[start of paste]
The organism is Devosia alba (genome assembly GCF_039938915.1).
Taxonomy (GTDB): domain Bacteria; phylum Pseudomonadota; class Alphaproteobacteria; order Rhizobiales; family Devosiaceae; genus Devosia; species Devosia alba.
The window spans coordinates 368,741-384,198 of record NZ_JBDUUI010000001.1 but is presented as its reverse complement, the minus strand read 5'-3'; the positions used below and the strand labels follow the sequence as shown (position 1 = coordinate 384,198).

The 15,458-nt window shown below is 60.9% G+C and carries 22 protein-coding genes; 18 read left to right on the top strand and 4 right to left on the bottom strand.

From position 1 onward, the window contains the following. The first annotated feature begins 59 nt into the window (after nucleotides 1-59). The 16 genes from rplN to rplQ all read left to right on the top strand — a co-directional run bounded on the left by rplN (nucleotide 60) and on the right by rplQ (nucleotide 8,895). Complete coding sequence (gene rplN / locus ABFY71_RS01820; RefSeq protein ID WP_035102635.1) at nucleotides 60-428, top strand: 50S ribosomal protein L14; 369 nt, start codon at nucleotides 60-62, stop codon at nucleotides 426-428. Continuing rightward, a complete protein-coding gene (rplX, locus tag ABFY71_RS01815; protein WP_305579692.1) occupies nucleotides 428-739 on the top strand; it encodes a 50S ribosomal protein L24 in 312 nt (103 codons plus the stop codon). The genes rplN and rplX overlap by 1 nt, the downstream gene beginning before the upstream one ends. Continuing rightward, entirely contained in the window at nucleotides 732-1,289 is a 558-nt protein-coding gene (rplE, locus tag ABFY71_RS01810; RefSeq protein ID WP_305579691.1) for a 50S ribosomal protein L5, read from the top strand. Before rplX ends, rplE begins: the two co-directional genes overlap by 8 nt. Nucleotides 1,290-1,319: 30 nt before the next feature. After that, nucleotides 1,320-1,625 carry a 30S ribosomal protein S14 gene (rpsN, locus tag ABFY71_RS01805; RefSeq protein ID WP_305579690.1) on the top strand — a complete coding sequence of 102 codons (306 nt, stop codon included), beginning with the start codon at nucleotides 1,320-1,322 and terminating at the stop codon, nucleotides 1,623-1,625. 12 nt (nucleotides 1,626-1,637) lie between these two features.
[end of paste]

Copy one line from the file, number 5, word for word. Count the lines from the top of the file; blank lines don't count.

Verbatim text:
From position 1 onward, the window contains the following. The first annotated feature begins 59 nt into the window (after nucleotides 1-59). The 16 genes from rplN to rplQ all read left to right on the top strand — a co-directional run bounded on the left by rplN (nucleotide 60) and on the right by rplQ (nucleotide 8,895). Complete coding sequence (gene rplN / locus ABFY71_RS01820; RefSeq protein ID WP_035102635.1) at nucleotides 60-428, top strand: 50S ribosomal protein L14; 369 nt, start codon at nucleotides 60-62, stop codon at nucleotides 426-428. Continuing rightward, a complete protein-coding gene (rplX, locus tag ABFY71_RS01815; protein WP_305579692.1) occupies nucleotides 428-739 on the top strand; it encodes a 50S ribosomal protein L24 in 312 nt (103 codons plus the stop codon). The genes rplN and rplX overlap by 1 nt, the downstream gene beginning before the upstream one ends. Continuing rightward, entirely contained in the window at nucleotides 732-1,289 is a 558-nt protein-coding gene (rplE, locus tag ABFY71_RS01810; RefSeq protein ID WP_305579691.1) for a 50S ribosomal protein L5, read from the top strand. Before rplX ends, rplE begins: the two co-directional genes overlap by 8 nt. Nucleotides 1,290-1,319: 30 nt before the next feature. After that, nucleotides 1,320-1,625 carry a 30S ribosomal protein S14 gene (rpsN, locus tag ABFY71_RS01805; RefSeq protein ID WP_305579690.1) on the top strand — a complete coding sequence of 102 codons (306 nt, stop codon included), beginning with the start codon at nucleotides 1,320-1,322 and terminating at the stop codon, nucleotides 1,623-1,625. 12 nt (nucleotides 1,626-1,637) lie between these two features.